In this job you get to meet a lot of car company CEOs. If you love the business as I do it's always fascinating.
With a few notable exceptions though, these big cheeses behave and act with a certain uniformity. They don't all make sense mind you and I don't always agree with them. But the similarities are refreshing when you think about it.
This week, though, I had my first chat with Tesla founder and CEO, Elon Musk, and he certainly doesn't fit the stereotype. Nor did the conversation.
We discussed alien life (he thinks it's possible), he wants to build a base on Mars and reckons flights there could be 10 years away, though not for him – "the CEO shouldn't be the test pilot" – and he wants to build a James Bond-style Lotus Esprit-looking amphibious vehicle. The original model used in The Spy Who Loved Me film currently resides in the Tesla design centre by the way.
But he's certainly seems not to be a mad fantasist either. Just a bloke who seems to think a bit further ahead than most of us. He claims that one of his prime motivations for founding an electric car company was to spur the rest of the car industry into creating more sustainable transport: "big car companies don't take it seriously. Commercial pressures and regulatory requirements are the only things that move them." He does, though, have a sneaking regard for the BMW i3, but not the i8 sports car, curiously.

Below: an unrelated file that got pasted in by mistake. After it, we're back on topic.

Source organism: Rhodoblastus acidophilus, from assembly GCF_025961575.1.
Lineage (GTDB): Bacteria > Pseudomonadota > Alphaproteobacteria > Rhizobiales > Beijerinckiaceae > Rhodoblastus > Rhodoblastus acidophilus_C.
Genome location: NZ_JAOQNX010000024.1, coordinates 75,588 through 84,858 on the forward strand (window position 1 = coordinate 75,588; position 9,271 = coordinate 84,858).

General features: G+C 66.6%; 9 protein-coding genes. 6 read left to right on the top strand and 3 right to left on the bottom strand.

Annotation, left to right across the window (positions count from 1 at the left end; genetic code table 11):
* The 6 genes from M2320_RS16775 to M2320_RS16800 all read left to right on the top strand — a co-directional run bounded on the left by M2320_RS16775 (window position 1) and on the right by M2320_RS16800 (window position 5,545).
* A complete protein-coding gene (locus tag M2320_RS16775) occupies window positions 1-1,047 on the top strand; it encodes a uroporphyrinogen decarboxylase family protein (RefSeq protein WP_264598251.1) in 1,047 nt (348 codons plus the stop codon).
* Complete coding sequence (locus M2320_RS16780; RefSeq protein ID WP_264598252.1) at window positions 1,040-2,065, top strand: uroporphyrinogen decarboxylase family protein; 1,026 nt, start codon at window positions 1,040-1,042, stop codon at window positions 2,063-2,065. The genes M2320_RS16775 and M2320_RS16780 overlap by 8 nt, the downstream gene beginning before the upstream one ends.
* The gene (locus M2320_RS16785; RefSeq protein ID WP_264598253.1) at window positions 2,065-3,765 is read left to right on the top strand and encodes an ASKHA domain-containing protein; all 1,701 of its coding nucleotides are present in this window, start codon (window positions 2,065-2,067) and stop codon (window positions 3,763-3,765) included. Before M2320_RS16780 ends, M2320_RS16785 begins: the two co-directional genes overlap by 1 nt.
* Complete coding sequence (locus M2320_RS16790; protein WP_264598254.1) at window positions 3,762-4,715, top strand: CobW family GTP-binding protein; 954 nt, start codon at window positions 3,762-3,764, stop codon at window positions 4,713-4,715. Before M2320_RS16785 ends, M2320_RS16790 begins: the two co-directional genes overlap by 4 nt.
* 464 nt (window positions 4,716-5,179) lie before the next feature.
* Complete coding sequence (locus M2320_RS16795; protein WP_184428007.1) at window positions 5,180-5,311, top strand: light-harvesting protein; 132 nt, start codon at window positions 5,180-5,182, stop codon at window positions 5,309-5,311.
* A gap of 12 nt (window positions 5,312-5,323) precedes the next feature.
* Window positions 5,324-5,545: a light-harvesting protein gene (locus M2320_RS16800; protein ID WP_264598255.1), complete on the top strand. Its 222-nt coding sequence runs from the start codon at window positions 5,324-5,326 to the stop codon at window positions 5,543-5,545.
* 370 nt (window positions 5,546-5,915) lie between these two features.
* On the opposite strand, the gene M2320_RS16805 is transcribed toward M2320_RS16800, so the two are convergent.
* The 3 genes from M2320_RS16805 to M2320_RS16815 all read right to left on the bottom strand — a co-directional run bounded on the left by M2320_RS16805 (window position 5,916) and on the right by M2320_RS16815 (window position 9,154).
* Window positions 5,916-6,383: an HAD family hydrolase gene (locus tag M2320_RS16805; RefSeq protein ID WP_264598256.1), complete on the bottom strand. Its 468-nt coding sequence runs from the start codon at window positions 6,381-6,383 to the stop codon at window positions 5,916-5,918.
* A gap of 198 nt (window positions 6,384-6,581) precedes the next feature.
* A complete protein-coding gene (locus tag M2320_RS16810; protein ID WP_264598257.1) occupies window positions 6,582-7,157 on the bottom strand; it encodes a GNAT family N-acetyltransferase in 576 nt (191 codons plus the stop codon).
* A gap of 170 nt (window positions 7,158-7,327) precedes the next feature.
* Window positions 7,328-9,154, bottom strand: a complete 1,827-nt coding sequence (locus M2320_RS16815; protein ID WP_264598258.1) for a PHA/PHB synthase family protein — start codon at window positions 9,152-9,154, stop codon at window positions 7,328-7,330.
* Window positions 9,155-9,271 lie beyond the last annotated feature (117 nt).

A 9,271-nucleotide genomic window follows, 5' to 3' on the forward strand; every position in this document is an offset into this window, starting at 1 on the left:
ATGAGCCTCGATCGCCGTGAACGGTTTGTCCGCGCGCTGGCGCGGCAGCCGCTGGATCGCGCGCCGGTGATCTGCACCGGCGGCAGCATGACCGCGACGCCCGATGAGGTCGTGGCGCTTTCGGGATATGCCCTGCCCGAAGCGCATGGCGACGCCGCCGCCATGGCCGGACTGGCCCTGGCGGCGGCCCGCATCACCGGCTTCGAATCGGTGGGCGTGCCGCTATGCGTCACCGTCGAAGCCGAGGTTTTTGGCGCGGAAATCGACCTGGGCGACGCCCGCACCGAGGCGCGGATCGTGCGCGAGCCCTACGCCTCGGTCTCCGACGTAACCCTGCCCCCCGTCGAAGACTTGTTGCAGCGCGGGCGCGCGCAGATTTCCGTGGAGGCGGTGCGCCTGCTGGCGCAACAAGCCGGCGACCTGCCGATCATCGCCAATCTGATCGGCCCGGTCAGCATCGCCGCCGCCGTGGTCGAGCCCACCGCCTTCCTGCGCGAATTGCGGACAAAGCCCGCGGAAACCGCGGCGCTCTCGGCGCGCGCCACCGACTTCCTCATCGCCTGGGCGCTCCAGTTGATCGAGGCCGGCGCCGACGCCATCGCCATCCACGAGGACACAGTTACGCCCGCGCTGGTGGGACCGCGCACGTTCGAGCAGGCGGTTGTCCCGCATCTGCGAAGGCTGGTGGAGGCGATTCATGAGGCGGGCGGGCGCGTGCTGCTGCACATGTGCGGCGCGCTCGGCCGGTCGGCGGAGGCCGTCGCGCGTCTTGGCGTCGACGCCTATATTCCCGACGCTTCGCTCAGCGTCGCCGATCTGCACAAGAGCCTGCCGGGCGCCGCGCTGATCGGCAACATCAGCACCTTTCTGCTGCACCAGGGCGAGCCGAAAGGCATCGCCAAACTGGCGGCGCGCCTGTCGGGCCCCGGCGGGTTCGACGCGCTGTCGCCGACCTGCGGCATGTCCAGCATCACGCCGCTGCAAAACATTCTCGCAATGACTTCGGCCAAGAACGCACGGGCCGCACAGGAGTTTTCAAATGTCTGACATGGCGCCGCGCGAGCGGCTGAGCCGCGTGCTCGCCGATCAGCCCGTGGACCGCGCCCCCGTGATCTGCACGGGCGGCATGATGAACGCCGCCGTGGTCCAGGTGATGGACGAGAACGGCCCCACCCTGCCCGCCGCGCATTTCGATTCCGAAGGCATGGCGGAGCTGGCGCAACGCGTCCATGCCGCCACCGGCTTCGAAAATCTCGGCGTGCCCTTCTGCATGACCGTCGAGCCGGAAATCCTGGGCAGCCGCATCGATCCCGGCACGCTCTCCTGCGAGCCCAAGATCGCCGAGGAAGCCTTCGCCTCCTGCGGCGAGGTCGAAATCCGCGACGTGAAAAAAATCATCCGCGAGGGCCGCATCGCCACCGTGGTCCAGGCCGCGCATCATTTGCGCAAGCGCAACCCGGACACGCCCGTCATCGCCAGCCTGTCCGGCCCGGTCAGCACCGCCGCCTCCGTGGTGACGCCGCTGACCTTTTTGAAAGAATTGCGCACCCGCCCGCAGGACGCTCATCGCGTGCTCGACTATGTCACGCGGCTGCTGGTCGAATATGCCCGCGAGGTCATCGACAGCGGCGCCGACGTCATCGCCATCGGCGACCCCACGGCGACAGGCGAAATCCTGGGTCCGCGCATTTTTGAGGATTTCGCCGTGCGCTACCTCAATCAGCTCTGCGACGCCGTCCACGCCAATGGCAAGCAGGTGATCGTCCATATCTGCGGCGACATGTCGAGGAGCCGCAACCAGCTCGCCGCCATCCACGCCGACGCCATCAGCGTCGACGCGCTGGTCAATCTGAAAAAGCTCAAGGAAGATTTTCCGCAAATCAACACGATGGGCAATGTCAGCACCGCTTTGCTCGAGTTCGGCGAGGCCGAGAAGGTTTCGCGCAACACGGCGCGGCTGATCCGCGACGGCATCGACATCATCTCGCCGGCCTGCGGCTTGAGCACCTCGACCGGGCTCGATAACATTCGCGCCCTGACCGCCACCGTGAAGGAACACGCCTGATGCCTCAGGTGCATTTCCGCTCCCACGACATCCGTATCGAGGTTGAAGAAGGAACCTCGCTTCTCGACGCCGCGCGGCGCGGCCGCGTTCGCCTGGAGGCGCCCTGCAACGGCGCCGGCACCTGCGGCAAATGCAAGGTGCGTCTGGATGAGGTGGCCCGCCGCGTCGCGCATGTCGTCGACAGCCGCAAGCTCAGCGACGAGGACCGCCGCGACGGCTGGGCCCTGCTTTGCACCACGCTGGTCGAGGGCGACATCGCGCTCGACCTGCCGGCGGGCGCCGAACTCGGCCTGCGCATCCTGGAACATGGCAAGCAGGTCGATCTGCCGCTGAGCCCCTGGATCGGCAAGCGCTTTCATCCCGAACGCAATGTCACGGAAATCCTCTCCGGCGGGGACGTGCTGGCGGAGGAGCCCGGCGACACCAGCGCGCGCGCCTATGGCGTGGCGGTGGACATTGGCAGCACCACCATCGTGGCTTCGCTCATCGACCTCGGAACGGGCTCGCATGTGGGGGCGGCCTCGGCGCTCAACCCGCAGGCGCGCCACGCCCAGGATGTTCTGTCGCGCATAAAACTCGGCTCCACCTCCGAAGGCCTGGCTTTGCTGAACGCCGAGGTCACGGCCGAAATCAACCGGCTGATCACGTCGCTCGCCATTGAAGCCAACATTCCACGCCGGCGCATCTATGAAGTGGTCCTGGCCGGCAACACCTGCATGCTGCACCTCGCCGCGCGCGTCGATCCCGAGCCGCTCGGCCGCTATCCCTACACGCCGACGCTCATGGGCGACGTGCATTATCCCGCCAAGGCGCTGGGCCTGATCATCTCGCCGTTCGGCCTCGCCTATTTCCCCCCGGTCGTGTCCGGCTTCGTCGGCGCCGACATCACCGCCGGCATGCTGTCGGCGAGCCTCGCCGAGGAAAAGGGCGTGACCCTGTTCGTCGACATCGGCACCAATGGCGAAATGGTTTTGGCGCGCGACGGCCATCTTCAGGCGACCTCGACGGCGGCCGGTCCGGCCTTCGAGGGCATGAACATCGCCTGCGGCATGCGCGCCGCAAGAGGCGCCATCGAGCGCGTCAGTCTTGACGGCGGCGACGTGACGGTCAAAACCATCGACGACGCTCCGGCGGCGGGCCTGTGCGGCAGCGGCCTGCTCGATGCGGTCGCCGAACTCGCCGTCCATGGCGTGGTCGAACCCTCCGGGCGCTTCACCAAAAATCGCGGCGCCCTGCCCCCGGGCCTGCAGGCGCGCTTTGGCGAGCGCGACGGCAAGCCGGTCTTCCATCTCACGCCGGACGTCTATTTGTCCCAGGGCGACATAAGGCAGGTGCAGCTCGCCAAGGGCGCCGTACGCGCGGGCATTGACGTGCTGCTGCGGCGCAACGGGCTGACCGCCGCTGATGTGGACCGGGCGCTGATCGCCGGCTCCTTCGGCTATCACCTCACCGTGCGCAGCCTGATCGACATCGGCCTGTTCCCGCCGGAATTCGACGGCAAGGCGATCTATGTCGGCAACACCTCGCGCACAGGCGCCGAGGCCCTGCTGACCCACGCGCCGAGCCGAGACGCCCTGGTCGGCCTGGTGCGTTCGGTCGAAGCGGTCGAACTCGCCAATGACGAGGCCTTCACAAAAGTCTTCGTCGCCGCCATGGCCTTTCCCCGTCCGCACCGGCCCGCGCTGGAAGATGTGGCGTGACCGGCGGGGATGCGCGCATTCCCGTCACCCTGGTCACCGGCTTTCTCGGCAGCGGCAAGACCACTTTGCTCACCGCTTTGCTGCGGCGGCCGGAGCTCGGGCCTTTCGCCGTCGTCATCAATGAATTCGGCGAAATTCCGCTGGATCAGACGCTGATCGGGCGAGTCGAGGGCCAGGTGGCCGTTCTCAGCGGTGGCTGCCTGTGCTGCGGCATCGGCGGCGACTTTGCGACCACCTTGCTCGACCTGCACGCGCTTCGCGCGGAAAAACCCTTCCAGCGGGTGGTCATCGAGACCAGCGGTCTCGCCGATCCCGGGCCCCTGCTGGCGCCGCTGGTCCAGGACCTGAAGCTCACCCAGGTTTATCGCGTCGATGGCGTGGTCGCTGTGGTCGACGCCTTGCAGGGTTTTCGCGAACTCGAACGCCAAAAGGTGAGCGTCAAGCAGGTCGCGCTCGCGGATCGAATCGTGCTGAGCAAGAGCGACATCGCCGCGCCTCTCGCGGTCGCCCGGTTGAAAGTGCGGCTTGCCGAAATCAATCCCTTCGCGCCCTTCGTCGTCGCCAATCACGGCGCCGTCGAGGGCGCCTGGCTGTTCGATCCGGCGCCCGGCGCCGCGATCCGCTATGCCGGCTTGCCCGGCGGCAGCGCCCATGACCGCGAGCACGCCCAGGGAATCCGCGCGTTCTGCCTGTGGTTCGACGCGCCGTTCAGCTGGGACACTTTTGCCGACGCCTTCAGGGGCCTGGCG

He's also remarkably grounded about his efforts so far. "There's a long way to go with electric cars. Out of 95 million cars per year, we sell 35,000. Globally everyone has work to do for one per cent of cars to be electric".
Aside from Mars he's also got more grounded ambitions. Motorsport is "being considered" and a UK research and development centre is almost certain to happen. As is a US battery facility that could cope with half a million batteries per year – all destined to go in cars wearing a Tesla badge no doubt.
If I was one of the establishment CEOs I'd be more than a little unnerved by Musk I think.